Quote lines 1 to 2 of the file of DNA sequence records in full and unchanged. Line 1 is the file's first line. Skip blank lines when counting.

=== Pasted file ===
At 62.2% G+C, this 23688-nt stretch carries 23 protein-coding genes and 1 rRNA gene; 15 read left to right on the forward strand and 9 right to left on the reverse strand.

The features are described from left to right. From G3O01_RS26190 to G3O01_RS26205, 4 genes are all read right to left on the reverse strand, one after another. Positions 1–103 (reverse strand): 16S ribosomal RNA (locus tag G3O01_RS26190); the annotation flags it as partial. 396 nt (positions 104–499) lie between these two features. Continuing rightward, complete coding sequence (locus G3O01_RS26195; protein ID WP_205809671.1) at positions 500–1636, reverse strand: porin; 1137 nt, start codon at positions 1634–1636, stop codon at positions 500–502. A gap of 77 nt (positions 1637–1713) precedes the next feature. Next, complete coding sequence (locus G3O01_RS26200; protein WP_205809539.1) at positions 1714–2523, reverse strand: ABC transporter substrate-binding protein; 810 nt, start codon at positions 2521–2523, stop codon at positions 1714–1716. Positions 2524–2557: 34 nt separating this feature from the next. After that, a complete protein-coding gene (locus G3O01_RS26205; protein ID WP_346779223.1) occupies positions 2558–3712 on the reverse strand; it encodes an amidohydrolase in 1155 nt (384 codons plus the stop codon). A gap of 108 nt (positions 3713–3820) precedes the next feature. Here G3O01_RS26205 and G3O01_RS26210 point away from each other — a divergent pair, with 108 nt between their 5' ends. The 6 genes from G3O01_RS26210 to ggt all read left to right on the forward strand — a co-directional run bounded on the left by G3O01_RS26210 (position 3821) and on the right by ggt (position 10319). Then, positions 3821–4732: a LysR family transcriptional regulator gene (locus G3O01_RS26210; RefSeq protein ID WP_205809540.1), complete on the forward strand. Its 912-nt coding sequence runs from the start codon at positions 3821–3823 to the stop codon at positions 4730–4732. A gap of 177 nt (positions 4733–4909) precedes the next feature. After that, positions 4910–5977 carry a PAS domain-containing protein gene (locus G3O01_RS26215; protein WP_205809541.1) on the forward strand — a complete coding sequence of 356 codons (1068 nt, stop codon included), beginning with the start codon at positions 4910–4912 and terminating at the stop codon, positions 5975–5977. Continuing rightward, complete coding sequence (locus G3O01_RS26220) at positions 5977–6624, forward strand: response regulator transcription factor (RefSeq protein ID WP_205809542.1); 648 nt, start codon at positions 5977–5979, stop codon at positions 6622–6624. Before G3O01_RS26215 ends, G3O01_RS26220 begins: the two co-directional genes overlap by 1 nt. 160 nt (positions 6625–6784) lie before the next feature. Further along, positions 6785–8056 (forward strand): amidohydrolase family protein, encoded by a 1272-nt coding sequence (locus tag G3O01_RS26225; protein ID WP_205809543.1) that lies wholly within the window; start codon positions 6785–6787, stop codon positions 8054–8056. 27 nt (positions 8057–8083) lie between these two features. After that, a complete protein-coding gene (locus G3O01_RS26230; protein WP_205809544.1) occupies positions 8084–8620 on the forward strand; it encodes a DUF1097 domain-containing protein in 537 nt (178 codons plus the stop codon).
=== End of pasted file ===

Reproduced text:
At 62.2% G+C, this 23688-nt stretch carries 23 protein-coding genes and 1 rRNA gene; 15 read left to right on the forward strand and 9 right to left on the reverse strand.

The features are described from left to right. From G3O01_RS26190 to G3O01_RS26205, 4 genes are all read right to left on the reverse strand, one after another. Positions 1–103 (reverse strand): 16S ribosomal RNA (locus tag G3O01_RS26190); the annotation flags it as partial. 396 nt (positions 104–499) lie between these two features. Continuing rightward, complete coding sequence (locus G3O01_RS26195; protein ID WP_205809671.1) at positions 500–1636, reverse strand: porin; 1137 nt, start codon at positions 1634–1636, stop codon at positions 500–502. A gap of 77 nt (positions 1637–1713) precedes the next feature. Next, complete coding sequence (locus G3O01_RS26200; protein WP_205809539.1) at positions 1714–2523, reverse strand: ABC transporter substrate-binding protein; 810 nt, start codon at positions 2521–2523, stop codon at positions 1714–1716. Positions 2524–2557: 34 nt separating this feature from the next. After that, a complete protein-coding gene (locus G3O01_RS26205; protein ID WP_346779223.1) occupies positions 2558–3712 on the reverse strand; it encodes an amidohydrolase in 1155 nt (384 codons plus the stop codon). A gap of 108 nt (positions 3713–3820) precedes the next feature. Here G3O01_RS26205 and G3O01_RS26210 point away from each other — a divergent pair, with 108 nt between their 5' ends. The 6 genes from G3O01_RS26210 to ggt all read left to right on the forward strand — a co-directional run bounded on the left by G3O01_RS26210 (position 3821) and on the right by ggt (position 10319). Then, positions 3821–4732: a LysR family transcriptional regulator gene (locus G3O01_RS26210; RefSeq protein ID WP_205809540.1), complete on the forward strand. Its 912-nt coding sequence runs from the start codon at positions 3821–3823 to the stop codon at positions 4730–4732. A gap of 177 nt (positions 4733–4909) precedes the next feature. After that, positions 4910–5977 carry a PAS domain-containing protein gene (locus G3O01_RS26215; protein WP_205809541.1) on the forward strand — a complete coding sequence of 356 codons (1068 nt, stop codon included), beginning with the start codon at positions 4910–4912 and terminating at the stop codon, positions 5975–5977. Continuing rightward, complete coding sequence (locus G3O01_RS26220) at positions 5977–6624, forward strand: response regulator transcription factor (RefSeq protein ID WP_205809542.1); 648 nt, start codon at positions 5977–5979, stop codon at positions 6622–6624. Before G3O01_RS26215 ends, G3O01_RS26220 begins: the two co-directional genes overlap by 1 nt. 160 nt (positions 6625–6784) lie before the next feature. Further along, positions 6785–8056 (forward strand): amidohydrolase family protein, encoded by a 1272-nt coding sequence (locus tag G3O01_RS26225; protein ID WP_205809543.1) that lies wholly within the window; start codon positions 6785–6787, stop codon positions 8054–8056. 27 nt (positions 8057–8083) lie between these two features. After that, a complete protein-coding gene (locus G3O01_RS26230; protein WP_205809544.1) occupies positions 8084–8620 on the forward strand; it encodes a DUF1097 domain-containing protein in 537 nt (178 codons plus the stop codon).